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J Lipid Mediat Cell Signal. 1994 Mar;9(2):91-116.

Fatty acids and cell signal transduction.

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INSERM U224, Faculté de Médecine Xavier Bichat, Paris, France.


Fatty acids released from membrane phospholipids by cellular phospholipases or available to the cell from the extracellular environment are important cell signalling molecules. Fatty acids can act as second messengers involved in the transduction of external signals because their concentrations are rapidly and transiently altered in response to the binding of specific agonists to plasma membrane receptors, and they substitute for the classical second messengers of the inositide phospholipid and the cyclic AMP signal transduction pathways. Fatty acids are also modulators because they act in a reversible manner at a precise intracellular location for a very short time to amplify, attenuate or deviate a signal. Fatty acids modify the activities of phospholipases, protein kinases, G-proteins, adenylate and guanylate cyclases as well as ion channels and other biochemical events involved in stimulus-response coupling mechanisms. The action of fatty acids on signal transduction pathways can be direct and/or indirect (by catabolic conversion of arachidonic acid to eicosanoids). However, a number of studies clearly show that fatty acids per se are messenger and modulator molecules mediating responses of the cell to extracellular signals.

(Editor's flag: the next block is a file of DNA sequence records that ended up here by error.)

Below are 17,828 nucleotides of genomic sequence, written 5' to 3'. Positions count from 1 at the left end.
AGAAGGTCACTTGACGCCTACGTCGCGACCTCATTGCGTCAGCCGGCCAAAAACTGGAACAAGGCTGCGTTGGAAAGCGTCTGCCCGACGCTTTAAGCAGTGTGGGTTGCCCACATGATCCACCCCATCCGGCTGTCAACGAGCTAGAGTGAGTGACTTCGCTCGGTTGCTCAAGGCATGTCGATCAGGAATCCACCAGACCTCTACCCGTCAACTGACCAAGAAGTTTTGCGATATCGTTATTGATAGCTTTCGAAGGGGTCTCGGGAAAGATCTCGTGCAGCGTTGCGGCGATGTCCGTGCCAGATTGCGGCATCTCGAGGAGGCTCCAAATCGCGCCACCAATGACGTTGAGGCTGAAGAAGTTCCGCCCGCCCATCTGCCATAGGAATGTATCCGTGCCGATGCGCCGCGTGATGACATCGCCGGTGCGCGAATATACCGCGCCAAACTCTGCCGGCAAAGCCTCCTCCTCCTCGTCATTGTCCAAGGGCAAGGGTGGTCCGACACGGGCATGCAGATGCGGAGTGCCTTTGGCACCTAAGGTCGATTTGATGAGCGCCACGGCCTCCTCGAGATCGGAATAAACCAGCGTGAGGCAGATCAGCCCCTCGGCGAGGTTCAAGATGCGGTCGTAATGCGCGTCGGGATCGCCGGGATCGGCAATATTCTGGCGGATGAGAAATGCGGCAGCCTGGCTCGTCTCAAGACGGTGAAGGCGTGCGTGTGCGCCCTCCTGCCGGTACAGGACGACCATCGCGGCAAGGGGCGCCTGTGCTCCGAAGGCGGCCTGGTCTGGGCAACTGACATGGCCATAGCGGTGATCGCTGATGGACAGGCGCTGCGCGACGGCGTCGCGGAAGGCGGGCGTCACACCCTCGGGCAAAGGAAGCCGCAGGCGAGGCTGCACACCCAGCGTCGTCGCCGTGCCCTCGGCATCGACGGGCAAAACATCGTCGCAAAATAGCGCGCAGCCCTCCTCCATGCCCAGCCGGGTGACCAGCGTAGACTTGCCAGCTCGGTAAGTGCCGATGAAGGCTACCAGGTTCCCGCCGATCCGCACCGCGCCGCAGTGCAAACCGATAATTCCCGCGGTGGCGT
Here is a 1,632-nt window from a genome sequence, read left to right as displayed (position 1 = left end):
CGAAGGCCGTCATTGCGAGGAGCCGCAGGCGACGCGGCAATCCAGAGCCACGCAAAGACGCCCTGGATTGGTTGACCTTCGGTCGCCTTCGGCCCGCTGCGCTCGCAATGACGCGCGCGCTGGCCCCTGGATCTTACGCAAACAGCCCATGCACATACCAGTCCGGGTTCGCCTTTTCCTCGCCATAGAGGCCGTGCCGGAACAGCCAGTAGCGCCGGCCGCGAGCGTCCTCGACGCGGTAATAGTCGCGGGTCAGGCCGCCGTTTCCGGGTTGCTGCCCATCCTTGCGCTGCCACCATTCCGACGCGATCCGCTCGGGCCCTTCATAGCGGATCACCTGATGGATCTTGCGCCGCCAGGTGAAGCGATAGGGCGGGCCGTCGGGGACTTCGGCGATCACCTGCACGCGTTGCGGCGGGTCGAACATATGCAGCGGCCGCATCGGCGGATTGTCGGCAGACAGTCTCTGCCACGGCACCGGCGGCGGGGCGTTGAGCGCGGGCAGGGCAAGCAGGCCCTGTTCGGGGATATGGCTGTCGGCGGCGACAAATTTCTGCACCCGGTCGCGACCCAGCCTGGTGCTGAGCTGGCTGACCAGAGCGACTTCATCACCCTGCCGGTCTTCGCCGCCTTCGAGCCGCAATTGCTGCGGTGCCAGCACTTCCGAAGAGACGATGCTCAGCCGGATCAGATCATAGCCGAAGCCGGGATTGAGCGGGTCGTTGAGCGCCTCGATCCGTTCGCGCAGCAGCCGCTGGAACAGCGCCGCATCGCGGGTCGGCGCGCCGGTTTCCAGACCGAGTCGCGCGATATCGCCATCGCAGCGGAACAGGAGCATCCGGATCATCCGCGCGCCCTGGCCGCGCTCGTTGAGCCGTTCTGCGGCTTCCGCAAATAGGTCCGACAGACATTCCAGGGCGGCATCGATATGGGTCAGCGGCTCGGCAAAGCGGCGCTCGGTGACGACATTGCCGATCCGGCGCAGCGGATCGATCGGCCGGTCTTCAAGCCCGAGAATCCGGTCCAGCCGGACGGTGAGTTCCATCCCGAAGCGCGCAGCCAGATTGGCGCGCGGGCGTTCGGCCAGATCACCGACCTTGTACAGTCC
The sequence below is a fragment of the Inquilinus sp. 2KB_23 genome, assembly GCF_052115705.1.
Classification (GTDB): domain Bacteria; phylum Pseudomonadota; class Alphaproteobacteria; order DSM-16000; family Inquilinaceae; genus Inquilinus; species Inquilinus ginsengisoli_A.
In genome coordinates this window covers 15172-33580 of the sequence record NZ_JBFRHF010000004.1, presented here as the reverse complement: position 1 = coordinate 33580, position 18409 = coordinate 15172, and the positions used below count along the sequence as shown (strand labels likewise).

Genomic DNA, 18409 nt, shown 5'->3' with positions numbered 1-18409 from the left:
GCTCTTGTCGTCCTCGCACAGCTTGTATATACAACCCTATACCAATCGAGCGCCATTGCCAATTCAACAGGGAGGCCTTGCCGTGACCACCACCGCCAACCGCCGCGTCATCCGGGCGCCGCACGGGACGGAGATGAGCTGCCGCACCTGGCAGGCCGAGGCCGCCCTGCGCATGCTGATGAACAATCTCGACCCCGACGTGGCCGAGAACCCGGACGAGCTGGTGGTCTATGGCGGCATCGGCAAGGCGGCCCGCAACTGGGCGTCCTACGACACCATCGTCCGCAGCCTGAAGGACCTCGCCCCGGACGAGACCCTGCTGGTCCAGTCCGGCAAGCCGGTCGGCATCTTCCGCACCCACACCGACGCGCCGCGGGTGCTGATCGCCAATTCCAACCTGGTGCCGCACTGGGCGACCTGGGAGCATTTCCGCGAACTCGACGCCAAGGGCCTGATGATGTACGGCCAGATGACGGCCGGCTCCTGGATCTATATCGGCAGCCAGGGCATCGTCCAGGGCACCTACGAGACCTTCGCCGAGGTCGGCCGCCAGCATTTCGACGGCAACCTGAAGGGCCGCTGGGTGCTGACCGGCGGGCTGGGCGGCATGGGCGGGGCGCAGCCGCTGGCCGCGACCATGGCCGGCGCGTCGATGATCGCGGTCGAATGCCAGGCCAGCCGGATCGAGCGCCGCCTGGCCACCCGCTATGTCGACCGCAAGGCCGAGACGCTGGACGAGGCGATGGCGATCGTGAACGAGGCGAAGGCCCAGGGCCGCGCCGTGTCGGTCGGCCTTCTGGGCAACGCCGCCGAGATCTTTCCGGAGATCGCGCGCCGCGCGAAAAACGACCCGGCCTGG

[Indexed for MEDLINE]

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